I'm trying to square Sam Altman sexually abusing her with Sam Altman being gay. The best theory I can come up with to square them is that maybe he is bisexual and pretends to be gay to hide the sexual abuse. Alternatively maybe being sufficiently high in the disgust/taboo factor of sexual interests cancels out being gay when the context involves sexually assaulting a minor family member. I suppose the latter story would have less complexity penalty since it also explains the incest attraction and assault and not just the gynephilia.

My understanding is that perpetrator sexuality has little to do with the gender of chosen victims in child sexual abuse. If Annie was four years old and Sam thirteen at the time, I don't think attraction to women played much of a role either way.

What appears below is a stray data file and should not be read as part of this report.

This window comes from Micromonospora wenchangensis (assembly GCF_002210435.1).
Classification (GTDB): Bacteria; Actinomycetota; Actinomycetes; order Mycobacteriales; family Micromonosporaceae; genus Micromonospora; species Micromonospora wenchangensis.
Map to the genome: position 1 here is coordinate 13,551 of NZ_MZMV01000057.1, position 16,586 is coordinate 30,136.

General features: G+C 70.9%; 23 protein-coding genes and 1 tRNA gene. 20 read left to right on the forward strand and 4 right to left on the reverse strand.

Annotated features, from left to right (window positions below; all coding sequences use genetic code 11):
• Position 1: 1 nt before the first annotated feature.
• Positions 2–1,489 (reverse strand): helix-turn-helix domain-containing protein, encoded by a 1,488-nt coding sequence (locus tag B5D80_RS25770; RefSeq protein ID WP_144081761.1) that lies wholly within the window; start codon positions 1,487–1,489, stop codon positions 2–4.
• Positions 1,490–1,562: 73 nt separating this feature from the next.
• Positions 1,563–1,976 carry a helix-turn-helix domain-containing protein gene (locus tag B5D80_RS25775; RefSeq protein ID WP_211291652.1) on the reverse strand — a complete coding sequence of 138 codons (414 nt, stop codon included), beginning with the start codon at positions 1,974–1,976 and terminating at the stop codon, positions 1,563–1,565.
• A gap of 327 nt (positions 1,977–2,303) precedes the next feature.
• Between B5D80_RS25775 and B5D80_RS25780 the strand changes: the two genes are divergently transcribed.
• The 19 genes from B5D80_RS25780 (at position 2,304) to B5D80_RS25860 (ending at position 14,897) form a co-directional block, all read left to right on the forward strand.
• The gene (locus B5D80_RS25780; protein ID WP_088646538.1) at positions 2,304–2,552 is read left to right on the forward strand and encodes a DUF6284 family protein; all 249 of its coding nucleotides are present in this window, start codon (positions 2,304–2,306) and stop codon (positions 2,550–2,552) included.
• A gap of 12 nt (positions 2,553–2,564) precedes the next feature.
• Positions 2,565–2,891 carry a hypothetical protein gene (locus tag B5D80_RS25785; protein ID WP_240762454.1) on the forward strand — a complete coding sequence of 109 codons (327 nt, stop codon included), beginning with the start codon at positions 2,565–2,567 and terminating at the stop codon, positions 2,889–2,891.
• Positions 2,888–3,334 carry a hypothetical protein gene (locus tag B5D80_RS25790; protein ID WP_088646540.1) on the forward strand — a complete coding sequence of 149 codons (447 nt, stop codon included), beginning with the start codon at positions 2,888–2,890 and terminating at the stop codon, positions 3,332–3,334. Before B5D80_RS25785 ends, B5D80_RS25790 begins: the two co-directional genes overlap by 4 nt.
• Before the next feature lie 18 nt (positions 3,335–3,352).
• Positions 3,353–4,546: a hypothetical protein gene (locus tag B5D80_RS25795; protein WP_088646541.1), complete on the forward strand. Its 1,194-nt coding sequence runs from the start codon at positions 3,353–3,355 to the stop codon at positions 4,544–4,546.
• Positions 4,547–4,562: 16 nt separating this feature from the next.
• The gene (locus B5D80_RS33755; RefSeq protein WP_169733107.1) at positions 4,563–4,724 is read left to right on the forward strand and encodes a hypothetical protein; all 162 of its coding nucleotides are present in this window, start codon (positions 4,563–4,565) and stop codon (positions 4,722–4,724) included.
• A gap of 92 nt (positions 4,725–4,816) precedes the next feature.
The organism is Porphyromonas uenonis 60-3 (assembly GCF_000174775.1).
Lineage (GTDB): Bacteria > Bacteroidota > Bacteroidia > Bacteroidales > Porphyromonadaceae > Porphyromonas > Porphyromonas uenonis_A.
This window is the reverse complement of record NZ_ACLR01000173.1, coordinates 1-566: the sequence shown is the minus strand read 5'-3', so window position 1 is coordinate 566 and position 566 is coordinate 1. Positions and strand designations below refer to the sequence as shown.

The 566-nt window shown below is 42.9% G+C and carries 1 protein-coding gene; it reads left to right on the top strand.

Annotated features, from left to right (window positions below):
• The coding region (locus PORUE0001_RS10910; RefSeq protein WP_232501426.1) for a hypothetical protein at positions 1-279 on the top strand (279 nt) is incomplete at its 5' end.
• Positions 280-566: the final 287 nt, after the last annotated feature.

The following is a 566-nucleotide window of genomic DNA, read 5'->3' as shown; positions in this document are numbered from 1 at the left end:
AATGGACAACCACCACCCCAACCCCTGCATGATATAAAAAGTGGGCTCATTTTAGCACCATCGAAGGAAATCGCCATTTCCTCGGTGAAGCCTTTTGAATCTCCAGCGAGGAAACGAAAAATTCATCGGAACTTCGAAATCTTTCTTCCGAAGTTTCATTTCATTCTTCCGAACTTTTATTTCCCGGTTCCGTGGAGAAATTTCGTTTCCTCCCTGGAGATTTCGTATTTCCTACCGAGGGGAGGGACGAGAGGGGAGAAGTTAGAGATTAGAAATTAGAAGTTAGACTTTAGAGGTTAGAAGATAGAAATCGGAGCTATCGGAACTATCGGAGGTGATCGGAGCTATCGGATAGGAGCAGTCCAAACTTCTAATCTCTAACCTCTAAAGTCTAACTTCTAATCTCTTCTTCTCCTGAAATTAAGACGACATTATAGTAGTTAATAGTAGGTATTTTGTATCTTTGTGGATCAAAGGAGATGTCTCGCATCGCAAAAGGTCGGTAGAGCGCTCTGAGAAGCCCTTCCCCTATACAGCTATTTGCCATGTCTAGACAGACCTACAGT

Ehh, idk. Obviously pedophiles are much more likely to sexually assault children than teliophiles are, and from what I've heard pedophiles are more likely to have no particular preference (or only weak preferences) for whether their victims are male or female. But pedophilic child molesters tend to have strong preferences for children, which is in tension with Sam Altman being attracted to adult men. Alternatively I've heard that some teliophiles molest children out of opportunism, but that seems somewhat counterintuitive to me (in order to see children as a sexual opportunity, wouldn't they need to be attracted to them?). It's less counterintuitive if we're talking about teens (sexual attractiveness to teliophiles tends to gradually increase due to age, rather than suddenly spiking up at the age of consent), but that doesn't square with Annie being four years old. I'm pretty sure this type of child molester tends to have a correspondence between their preference for adults's sex and their preference for children's sex, but I also think their preference for children's sex is weaker than their preference for adult's sex. These explanations are all making reference to the perpetrator's sexuality, though of course in much more complex and nuanced ways than gay/straight/bi.